Allan Kingdom's ambitious hip-hop vision

Allan Kingdom: Brightening rooms since 1994

Allan Kingdom: Brightening rooms since 1994

At 20, Allan Kingdom already has a more sophisticated hip-hop aesthetic than most rappers develop in a career. Equal parts harmony and dissonance reverberate from his thrift-store styling, the psychedelic beats that he produces himself, and his mood-ring voice. All of it is fiercely curated, and it all sticks to his wiry limbs.

City Pages meets Kingdom — his real last name is Kyariga, from his Tanzanian mother and South African father — at the Beat Coffeehouse in Uptown. Dressed in a vintage Burberry coat, green jeans he altered with a sewing machine, a blue wool shirt, and brand-new white Nike Air Forces, he sits at a table near a gas fireplace while the polar vortex whips the air outside. He remarks that he's just started drinking hot things, and gradually coaxes coffee out of the French press in front of him.

The room, filled with hushed voices and laptops on tables, was a different scene a year and a half ago when the rapper played his first sold-out show in front of Plain Pat, the former manager of one of Kingdom's heroes, Kanye West collaborator Kid Cudi. (After a persistent courtship started by a then-17-year-old rapper, Pat and business partner Jonathan Kaslow agreed to work with him.)

"Yeah, it was pretty crazy when [Pat] came out [from New York]," Kingdom says, the words falling out of his mouth with excitement. "When I think back, I can't believe all that happened, you know? There were a hundred kids in here, and he knew all the words, and it was dope."

Footage from the concert shows Kingdom with a live band, and it's a party in the room. The concert prominently featured songs from his first LP, Trucker Music, featuring a confident Kingdom persona. "You don't even know how far I've come/You don't even know how far I'll go," he sings on "'90s Kid." But elsewhere, songs like "Thirsty" and pieces of his other projects inject shades of the loneliness he felt as a child who moved frequently.

A Winnipeg native now based in St. Paul, Kingdom creates art as both an extension of his formal training — with time spent at St. Paul's Creative Arts High School and the Institution of Production & Recording in Minneapolis — and expeditions online. Equally adept at Southernplayalistic falsetto and free-flowing syncopated couplets, he creates songs that are an immediate detour from traditional local hip-hop and play out like a figment of a vivid, precocious imagination.

In early 2013, Kingdom and friends Checho Freire and Frank Bibiloni launched an ambitious film and mixtape project called Allan & Franklin's Night Out on the Town — which features some cameos from members of the Chalice. But as time passed, satisfying behind-the-scenes work and industry plaudits couldn't keep up with the paltry amount of exposure Kingdom was getting locally. What culminated was the nine emotionally raw songs of last summer's Talk to Strangers EP.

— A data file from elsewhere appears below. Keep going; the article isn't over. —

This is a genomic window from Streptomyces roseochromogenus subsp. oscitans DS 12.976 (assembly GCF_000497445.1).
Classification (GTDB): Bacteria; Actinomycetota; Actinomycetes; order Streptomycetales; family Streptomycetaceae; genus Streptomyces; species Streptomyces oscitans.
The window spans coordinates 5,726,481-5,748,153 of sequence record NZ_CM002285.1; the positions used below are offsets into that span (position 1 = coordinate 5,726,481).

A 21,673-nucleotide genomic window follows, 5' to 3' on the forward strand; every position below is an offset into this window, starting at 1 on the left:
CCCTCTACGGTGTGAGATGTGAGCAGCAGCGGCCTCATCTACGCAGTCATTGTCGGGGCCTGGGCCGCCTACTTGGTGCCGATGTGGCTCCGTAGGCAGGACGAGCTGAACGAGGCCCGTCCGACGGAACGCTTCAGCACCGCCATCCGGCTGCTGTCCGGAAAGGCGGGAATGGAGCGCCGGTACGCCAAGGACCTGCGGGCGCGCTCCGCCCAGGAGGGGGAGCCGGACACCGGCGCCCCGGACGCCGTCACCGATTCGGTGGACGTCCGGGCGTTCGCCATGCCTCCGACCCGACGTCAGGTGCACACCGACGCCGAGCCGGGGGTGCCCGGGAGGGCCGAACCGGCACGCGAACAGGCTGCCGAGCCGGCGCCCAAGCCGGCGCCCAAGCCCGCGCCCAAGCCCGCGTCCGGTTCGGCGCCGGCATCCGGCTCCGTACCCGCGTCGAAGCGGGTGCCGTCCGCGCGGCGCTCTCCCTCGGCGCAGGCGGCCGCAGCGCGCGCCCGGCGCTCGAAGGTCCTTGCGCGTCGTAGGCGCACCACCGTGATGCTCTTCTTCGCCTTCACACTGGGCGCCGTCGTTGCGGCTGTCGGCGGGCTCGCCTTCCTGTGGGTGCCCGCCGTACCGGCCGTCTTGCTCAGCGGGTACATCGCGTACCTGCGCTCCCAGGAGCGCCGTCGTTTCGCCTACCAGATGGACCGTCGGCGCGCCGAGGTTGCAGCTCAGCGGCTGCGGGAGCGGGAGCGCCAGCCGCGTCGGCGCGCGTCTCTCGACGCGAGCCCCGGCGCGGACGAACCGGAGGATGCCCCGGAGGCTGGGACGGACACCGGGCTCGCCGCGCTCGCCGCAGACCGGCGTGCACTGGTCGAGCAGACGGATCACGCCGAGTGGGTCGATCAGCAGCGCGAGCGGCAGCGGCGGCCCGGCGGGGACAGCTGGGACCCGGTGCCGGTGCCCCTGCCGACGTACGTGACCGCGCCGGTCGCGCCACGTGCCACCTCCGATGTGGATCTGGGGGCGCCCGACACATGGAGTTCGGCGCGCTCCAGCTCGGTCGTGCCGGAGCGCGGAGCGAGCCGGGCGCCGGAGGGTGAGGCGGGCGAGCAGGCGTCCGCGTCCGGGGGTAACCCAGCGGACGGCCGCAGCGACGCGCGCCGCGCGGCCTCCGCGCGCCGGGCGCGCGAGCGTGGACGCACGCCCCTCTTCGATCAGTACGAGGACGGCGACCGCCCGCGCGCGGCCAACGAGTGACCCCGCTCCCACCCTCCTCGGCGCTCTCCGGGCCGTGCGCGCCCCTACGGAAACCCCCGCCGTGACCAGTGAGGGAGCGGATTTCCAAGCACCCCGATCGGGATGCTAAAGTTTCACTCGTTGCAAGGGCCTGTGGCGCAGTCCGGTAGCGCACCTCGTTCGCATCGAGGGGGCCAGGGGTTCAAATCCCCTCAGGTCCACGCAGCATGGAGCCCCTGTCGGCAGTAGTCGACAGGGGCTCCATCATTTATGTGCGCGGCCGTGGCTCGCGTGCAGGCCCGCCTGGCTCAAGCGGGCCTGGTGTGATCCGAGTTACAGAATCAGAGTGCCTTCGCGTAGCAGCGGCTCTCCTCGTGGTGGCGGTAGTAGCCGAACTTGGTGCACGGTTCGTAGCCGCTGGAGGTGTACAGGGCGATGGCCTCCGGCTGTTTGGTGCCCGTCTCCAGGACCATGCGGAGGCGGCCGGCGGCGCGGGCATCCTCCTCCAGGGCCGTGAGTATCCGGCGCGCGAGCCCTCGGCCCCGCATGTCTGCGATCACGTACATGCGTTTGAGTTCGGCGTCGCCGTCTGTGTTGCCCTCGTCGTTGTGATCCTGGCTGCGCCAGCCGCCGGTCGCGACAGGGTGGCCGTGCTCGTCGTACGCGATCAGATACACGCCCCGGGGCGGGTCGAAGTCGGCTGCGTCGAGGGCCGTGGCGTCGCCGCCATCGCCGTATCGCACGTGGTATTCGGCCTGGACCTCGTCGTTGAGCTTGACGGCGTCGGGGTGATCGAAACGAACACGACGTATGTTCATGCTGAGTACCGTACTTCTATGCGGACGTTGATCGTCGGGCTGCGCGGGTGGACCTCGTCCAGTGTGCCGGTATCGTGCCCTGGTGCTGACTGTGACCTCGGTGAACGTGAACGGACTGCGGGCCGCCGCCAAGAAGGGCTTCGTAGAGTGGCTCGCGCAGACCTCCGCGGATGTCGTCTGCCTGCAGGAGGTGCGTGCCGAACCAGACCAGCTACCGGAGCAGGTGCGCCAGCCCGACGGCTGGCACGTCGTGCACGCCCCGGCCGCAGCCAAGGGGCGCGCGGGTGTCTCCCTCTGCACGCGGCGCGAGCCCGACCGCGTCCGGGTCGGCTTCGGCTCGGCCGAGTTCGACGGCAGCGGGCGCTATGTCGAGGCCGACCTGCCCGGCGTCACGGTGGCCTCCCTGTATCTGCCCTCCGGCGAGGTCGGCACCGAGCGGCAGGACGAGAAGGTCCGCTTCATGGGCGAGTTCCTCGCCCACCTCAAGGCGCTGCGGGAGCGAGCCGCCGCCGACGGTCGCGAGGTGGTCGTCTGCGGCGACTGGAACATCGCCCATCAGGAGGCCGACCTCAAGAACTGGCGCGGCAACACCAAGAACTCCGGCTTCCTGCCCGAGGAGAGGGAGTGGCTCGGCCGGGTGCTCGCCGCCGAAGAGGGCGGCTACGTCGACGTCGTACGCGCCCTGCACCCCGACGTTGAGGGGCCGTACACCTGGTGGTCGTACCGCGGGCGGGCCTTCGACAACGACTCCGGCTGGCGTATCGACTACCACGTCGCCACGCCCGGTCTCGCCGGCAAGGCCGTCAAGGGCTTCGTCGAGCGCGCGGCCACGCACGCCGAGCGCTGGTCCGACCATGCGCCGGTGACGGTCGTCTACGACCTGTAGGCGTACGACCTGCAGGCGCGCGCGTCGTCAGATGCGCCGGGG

Where there had once been the buzz of development was the frustration of potential retread, especially in the bubbling and occasionally scathing "Achilles." He raps, "In this city I can't get an article/Don't think it's hate, right?/I just need to turn into a white boy/And rap about gay rights." With or without the Macklemore commentary, he had a point. But the songs don't suffer for their harder edge, and heavier elements of trap production styles add to the weight of his words.

"That was very frustrating for me," he says, with concern lingering on his face. "There came a point where I knew what I was making was good, and I knew nobody here was open to it."

That material started getting passed around and found the ear of Poliça/Gayngs producer Ryan Olson. He and Kingdom have hit the studio on a number of occasions and are expected to release a project later in 2014. It will feature beats that started in Kingdom's bedroom and have the requisite bit of Olson's tinkering, but not much else is known yet.

What also came as word spread were better live opportunities. Kingdom performed at Icehouse as part of last year's Totally Gross National Party, and has opened for hot hip-hop tickets like Four Fists and RiFF RAFF. He'll be the featured attraction at First Avenue's Best New Bands showcase this weekend, and return to the stage for The Best Love Is Free 5 in mid-February.

These developments have led Kingdom to soften his tone, and believe that everything is happening at the right time.

"When you have an extreme vision, you attract extreme love, and then you attract extreme resistance and extreme hate," he says. "I don't think I would have been able to handle that when I was 17."